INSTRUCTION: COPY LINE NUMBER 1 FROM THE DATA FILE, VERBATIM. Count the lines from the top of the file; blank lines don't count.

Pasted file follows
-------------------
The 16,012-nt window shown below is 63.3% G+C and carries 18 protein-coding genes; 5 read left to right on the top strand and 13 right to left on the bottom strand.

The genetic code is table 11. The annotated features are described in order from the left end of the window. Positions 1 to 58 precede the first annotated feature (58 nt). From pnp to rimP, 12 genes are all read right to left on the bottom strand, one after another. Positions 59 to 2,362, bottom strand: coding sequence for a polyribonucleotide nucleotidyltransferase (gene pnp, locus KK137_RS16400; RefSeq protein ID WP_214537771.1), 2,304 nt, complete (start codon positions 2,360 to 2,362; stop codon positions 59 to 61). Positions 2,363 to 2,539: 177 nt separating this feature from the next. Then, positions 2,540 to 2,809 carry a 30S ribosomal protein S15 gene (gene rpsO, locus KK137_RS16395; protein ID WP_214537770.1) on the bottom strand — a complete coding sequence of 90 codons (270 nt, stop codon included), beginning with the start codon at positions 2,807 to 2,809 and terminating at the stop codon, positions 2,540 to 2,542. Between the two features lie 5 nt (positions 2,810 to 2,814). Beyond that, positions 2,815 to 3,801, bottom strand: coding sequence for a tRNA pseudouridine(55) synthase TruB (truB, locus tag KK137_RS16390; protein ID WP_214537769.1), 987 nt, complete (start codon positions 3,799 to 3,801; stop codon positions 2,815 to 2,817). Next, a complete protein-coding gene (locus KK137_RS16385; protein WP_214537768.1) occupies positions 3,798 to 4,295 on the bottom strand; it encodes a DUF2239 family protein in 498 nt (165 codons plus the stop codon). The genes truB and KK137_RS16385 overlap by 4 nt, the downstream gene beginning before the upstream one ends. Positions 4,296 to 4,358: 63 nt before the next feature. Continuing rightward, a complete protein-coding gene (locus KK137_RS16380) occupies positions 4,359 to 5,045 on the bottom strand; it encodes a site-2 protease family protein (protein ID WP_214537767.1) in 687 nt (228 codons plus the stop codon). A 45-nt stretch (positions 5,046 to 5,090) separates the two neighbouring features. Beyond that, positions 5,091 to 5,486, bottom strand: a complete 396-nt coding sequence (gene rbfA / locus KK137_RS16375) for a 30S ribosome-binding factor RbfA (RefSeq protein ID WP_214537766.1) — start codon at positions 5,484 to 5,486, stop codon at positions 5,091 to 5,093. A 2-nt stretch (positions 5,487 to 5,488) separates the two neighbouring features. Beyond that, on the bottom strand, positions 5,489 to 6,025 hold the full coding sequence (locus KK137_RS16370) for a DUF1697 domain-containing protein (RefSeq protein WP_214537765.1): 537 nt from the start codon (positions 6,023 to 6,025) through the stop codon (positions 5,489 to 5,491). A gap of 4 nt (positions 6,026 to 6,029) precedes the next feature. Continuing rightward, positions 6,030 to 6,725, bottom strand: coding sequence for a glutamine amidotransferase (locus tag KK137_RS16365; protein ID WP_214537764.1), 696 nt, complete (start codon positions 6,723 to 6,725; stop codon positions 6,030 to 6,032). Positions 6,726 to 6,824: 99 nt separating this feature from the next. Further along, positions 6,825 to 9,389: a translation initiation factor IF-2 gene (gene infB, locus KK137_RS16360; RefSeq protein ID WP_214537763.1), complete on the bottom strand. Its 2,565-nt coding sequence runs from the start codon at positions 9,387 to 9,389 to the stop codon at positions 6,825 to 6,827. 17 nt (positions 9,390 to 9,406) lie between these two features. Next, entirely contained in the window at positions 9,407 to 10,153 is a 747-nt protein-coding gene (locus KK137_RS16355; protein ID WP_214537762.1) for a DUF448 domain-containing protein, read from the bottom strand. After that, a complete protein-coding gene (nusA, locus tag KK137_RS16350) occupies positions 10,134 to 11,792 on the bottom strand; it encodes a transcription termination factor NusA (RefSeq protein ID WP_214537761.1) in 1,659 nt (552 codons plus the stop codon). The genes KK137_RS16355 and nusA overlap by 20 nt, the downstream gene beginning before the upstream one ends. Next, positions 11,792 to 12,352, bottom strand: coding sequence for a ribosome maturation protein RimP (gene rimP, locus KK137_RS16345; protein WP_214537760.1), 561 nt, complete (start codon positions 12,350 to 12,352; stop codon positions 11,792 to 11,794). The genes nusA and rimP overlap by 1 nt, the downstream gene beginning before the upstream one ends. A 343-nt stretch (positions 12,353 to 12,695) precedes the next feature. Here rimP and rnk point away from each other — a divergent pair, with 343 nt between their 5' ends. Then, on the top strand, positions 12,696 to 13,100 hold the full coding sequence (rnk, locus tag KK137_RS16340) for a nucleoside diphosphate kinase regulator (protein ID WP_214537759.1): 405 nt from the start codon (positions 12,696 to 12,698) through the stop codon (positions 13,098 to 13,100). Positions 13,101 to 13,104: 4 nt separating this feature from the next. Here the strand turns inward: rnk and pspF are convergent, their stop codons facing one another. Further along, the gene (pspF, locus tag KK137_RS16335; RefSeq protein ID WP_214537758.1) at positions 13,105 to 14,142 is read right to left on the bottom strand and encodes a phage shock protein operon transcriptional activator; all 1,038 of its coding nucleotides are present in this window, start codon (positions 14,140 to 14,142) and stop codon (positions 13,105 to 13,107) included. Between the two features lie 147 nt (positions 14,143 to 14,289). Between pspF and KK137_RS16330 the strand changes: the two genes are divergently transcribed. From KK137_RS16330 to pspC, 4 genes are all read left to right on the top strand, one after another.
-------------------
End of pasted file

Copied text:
The 16,012-nt window shown below is 63.3% G+C and carries 18 protein-coding genes; 5 read left to right on the top strand and 13 right to left on the bottom strand.